After Rep. Debbie Dingell, D-Mich., said she was voting to impeach former President Donald Trump in 2019, she received a call from an unknown phone number with the person on the other end claiming to be a Washington Post reporter — but she suspects it was Trump all along, according to a new book by New York Times reporter Maggie Haberman.
“When she answered, the man on the other end identified himself as a Washington Post reporter, and said he knew her husband from his investigations in Congress. The name he gave was not one she recognized,” Haberman wrote in her new book “Confidence Man,” according to an excerpt published by The Washington Post. “The man asked Dingell if she was looking for an apology from Trump. No, she replied, merely that people could be civil to one another. As the man talked, Dingell couldn’t shake the idea that his voice sounded like that of the forty-fifth president.”
Haberman details Trump’s early career and his tumultuous four years in office, revisiting his history of racism, describing his interactions with world leaders and members of Congress and unveiling the chaos that consumed his administration.
One of his ambitious ideas included bombing drug labs in Mexico after one of his leading public health officials advised that such facilities should be handled by putting “lead to target” to stop illicit substances from entering into the United States.
“He raised it several times, eventually asking a stunned Defense Secretary Mark Esper whether the United States could indeed bomb the labs,” the book says, adding that Trump was confused by Assistant Secretary for Health Brett Giroir, who often wore his dress uniform. “The response from White House aides was not to try to change Trump’s view, but to consider asking Giroir not to wear his uniform to the Oval Office anymore,” Haberman wrote.
Then there are his erratic interactions with world leaders. The first time Trump met then-British Prime Minister Theresa May, Haberman writes, he brought up the topic of abortion saying that “some people are pro-life, some people are pro-choice. Imagine if some animals with tattoos raped your daughter and she got pregnant?” He pointed to then-Vice President Mike Pence and described him as the “tough one” on abortion.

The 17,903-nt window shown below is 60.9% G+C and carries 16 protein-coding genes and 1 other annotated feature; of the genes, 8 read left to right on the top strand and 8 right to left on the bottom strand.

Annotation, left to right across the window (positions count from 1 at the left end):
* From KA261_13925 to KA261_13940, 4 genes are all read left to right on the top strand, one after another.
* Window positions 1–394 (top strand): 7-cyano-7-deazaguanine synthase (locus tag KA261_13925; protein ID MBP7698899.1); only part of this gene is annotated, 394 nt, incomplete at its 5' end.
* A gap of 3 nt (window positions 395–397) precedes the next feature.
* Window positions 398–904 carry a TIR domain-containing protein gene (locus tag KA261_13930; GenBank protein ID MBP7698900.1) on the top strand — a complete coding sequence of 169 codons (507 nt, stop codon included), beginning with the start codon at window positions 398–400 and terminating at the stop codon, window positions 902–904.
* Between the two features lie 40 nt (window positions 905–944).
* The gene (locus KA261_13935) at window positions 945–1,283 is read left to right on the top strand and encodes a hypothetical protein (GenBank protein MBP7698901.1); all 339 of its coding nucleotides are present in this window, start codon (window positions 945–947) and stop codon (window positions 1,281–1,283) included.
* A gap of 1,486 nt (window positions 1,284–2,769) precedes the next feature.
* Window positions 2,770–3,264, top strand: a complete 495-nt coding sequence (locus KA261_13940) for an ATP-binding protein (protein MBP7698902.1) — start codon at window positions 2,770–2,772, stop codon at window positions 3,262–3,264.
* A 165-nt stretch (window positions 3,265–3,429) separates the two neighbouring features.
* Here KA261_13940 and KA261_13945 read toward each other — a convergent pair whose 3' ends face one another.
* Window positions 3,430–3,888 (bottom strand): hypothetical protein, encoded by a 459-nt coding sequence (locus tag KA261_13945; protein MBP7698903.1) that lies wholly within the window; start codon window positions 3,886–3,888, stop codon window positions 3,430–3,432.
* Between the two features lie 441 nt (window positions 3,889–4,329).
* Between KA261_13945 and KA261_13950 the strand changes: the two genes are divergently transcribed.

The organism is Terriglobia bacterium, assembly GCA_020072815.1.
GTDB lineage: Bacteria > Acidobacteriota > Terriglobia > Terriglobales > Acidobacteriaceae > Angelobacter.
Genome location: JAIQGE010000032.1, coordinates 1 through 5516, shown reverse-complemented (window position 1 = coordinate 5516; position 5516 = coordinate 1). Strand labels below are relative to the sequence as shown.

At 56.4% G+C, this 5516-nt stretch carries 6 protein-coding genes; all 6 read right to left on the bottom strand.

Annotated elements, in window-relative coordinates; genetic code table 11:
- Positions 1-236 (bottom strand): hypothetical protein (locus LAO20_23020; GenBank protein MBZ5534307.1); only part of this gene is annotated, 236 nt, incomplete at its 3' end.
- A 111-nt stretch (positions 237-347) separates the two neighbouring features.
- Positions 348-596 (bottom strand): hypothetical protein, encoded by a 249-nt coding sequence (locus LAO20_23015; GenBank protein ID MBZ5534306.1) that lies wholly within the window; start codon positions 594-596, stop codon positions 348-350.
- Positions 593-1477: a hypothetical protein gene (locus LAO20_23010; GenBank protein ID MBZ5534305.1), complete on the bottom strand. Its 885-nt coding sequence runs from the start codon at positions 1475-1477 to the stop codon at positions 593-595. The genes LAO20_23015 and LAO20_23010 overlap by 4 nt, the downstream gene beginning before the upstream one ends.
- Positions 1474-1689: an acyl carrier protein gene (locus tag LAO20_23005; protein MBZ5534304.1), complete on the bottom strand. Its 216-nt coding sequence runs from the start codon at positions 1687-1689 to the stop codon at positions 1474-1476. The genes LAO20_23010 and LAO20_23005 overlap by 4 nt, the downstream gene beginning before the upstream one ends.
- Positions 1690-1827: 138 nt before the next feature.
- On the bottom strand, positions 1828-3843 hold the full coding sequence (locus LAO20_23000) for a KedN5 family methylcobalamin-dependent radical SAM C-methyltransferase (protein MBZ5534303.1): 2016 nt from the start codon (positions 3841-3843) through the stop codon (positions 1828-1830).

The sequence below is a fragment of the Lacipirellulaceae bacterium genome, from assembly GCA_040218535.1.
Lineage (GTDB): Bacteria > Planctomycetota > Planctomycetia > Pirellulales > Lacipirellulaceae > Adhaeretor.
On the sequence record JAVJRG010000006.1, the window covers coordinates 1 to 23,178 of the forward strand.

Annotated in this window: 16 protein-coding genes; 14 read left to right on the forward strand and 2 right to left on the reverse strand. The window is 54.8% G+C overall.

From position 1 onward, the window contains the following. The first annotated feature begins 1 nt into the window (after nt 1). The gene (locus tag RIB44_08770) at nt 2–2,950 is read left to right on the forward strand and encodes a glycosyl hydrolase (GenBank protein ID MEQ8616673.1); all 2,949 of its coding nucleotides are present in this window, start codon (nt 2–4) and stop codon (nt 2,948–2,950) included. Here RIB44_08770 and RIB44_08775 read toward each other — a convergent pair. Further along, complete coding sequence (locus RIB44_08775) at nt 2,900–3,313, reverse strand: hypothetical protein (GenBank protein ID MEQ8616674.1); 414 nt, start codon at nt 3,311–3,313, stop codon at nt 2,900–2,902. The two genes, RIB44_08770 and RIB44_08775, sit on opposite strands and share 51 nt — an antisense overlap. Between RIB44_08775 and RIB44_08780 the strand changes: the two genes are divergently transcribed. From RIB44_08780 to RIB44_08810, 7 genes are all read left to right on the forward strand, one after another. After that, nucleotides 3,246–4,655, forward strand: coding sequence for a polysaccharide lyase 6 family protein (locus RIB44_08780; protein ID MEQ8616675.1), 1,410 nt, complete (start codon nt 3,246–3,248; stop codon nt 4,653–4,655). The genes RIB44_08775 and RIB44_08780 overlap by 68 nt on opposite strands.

When describing some leaders, he used profane language to express his disdain, referring to German Prime Minister Angela Merkel as “that b—-,” the book highlights, according to The Washington Post. He praised others for their strength, like Russia’s President Vladimir Putin, and laughed when aides grew angry that Trump tweeted a proposal for a joint cyber unit with Russia that would have “effectively let the Russians into the U.S. investigations of hacking.”
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When the coronavirus pandemic surfaced, Trump was appalled by the sight of face masks and told his aides to remove them in his presence. He even discouraged them from addressing the topic because he viewed it as a problem that negatively impacted his presidency. On the other hand, he wanted credit for vaccines, but informed aides that he could not do so because of the “radical right,” referring to his own supporters.
His interactions with staffers provide insight into how he viewed people of color. When the newly inaugurated president held a reception at the White House to meet with top congressional leaders, Trump turned to a group of racially diverse staffers for Senate Democratic Leader Chuck Schumer, D-N.Y., and House Speaker Nancy Pelosi, D-Calif., and asked them to retrieve the canapes, the book highlights. In the same meeting, he told Schumer and Pelosi that the only reason he had lost the 2016 popular vote to Hillary Clinton was due to ballots cast by “illegals”.
Other parts of the book demonstrate that casual racism was a part of Trump’s life long before he entered the White House. During his relationship with Kara Young, a model who had a Black mother and a white father, Trump joked that she had inherited her good looks from her mother and her intelligence “from her dad, the white side,” Haberman reports.
As president, he fixated on how people who represented him appeared. He complained about the way his ambassador to the United Nations Nikki Haley looked on television asking, “can’t we do better lighting or give her better makeup?” according to the book.
Trump also had plans to have Jared Kushner and Ivanka Trump fired, Haberman writes. In meetings with then-White House Chief of Staff John F. Kelly and White House Counsel Don McGahn, “Trump gave instructions to essentially fire the pair. Kelly and McGahn resisted, expressing their fear that he would not back them once his daughter and son-in-law pushed back.” At one point, the former president was ready to tweet that his daughter and son-in-law were leaving the White House, but was stopped by Kelly since he had not talked to them directly. He never followed up with a conversation.
Trump’s inability to deal with serious matters did not stop there. When Trump lost his 2020 election, he refused to acknowledge the results and claimed widespread voter fraud.
“I’m just not going to leave,” Trump told one aide, according to Haberman’s book.
about Haberman’s book